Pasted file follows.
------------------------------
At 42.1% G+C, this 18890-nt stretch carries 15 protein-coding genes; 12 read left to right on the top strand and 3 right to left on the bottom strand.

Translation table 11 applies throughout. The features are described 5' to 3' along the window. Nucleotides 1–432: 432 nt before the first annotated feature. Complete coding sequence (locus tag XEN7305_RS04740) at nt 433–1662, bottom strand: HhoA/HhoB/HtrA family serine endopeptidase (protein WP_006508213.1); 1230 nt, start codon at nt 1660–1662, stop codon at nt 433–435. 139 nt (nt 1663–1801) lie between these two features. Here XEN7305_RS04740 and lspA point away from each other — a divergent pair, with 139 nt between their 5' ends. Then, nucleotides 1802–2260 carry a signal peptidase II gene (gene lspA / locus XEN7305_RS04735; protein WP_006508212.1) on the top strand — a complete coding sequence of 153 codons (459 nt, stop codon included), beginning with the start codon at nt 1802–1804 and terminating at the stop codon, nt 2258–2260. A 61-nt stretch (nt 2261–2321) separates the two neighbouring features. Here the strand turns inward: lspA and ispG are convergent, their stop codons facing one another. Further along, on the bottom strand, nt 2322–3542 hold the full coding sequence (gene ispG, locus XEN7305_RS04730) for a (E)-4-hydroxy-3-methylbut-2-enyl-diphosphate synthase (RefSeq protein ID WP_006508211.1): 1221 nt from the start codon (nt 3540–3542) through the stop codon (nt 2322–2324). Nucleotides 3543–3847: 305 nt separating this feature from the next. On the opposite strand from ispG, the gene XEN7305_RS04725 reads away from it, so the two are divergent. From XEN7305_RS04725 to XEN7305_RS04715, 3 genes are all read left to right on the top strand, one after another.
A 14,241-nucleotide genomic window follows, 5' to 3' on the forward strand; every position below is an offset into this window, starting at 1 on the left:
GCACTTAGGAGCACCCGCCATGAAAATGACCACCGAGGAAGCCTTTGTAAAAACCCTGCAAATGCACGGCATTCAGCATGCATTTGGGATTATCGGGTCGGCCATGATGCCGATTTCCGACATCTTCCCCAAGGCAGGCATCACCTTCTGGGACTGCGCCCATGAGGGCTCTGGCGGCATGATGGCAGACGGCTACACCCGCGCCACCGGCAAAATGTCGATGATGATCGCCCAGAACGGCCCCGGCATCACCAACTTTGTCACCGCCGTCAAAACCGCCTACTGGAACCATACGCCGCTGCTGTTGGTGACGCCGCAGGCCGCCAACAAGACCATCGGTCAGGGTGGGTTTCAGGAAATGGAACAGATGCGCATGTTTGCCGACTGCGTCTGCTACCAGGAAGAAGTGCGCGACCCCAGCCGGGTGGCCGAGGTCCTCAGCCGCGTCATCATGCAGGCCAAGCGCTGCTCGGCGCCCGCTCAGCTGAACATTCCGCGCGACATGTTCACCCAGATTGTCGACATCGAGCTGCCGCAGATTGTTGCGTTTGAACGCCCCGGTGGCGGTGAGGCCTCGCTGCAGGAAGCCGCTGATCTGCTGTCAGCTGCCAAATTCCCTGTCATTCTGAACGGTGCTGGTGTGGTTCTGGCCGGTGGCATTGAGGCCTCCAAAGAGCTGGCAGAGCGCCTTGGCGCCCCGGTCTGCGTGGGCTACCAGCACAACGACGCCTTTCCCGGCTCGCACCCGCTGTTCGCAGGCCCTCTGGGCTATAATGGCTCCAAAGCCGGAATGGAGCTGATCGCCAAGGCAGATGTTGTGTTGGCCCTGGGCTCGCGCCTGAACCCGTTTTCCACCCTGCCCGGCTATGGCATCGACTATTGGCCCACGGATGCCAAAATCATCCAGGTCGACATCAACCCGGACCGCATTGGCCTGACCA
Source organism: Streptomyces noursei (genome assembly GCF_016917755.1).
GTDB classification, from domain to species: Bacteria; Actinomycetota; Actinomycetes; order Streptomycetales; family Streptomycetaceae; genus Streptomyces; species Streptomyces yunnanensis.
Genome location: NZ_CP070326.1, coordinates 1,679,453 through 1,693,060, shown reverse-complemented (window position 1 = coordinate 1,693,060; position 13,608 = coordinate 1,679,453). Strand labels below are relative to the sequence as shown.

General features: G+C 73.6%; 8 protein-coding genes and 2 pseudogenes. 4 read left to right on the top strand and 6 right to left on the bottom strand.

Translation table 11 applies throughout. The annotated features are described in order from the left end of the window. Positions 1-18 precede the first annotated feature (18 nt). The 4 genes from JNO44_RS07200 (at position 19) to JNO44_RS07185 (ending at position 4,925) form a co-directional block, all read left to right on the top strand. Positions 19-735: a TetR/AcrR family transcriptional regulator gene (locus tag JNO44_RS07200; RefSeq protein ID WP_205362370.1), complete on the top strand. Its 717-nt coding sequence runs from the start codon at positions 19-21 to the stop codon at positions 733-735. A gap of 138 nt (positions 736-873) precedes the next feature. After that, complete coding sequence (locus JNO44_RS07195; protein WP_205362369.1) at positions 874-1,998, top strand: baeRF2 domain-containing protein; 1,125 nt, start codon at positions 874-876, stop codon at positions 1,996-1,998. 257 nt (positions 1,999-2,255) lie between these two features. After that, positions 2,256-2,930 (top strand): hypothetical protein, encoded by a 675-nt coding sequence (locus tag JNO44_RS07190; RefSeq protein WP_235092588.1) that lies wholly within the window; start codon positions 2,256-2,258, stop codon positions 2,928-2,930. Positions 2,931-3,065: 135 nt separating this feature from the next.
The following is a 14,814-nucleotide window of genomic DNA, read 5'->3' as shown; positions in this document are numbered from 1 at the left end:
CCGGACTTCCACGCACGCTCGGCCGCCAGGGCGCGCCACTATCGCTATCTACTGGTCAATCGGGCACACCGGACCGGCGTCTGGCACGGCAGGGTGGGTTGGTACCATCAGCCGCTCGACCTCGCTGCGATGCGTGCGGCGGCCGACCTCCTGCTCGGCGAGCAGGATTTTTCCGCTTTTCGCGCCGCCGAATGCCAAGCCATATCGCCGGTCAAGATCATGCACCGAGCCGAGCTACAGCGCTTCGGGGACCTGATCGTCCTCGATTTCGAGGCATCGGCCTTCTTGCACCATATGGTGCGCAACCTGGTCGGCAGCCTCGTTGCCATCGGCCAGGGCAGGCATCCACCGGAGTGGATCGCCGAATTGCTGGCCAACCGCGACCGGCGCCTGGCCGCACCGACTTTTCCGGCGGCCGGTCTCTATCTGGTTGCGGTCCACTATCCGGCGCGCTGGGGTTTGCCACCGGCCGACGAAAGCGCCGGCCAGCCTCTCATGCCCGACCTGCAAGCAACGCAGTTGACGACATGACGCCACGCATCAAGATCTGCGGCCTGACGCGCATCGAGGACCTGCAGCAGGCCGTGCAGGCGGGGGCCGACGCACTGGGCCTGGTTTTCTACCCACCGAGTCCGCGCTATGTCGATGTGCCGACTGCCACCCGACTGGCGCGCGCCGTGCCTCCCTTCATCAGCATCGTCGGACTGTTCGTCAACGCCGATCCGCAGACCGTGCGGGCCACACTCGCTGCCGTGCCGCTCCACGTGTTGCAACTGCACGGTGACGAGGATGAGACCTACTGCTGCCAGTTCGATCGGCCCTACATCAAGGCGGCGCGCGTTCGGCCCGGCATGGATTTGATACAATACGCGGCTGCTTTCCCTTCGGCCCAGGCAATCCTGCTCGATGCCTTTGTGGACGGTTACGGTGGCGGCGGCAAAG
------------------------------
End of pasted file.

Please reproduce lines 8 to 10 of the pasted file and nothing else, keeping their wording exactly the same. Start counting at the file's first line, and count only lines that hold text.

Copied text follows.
General features: G+C 73.6%; 8 protein-coding genes and 2 pseudogenes. 4 read left to right on the top strand and 6 right to left on the bottom strand.

Translation table 11 applies throughout. The annotated features are described in order from the left end of the window. Positions 1-18 precede the first annotated feature (18 nt). The 4 genes from JNO44_RS07200 (at position 19) to JNO44_RS07185 (ending at position 4,925) form a co-directional block, all read left to right on the top strand. Positions 19-735: a TetR/AcrR family transcriptional regulator gene (locus tag JNO44_RS07200; RefSeq protein ID WP_205362370.1), complete on the top strand. Its 717-nt coding sequence runs from the start codon at positions 19-21 to the stop codon at positions 733-735. A gap of 138 nt (positions 736-873) precedes the next feature. After that, complete coding sequence (locus JNO44_RS07195; protein WP_205362369.1) at positions 874-1,998, top strand: baeRF2 domain-containing protein; 1,125 nt, start codon at positions 874-876, stop codon at positions 1,996-1,998. 257 nt (positions 1,999-2,255) lie between these two features. After that, positions 2,256-2,930 (top strand): hypothetical protein, encoded by a 675-nt coding sequence (locus tag JNO44_RS07190; RefSeq protein WP_235092588.1) that lies wholly within the window; start codon positions 2,256-2,258, stop codon positions 2,928-2,930. Positions 2,931-3,065: 135 nt separating this feature from the next.
The following is a 14,814-nucleotide window of genomic DNA, read 5'->3' as shown; positions in this document are numbered from 1 at the left end: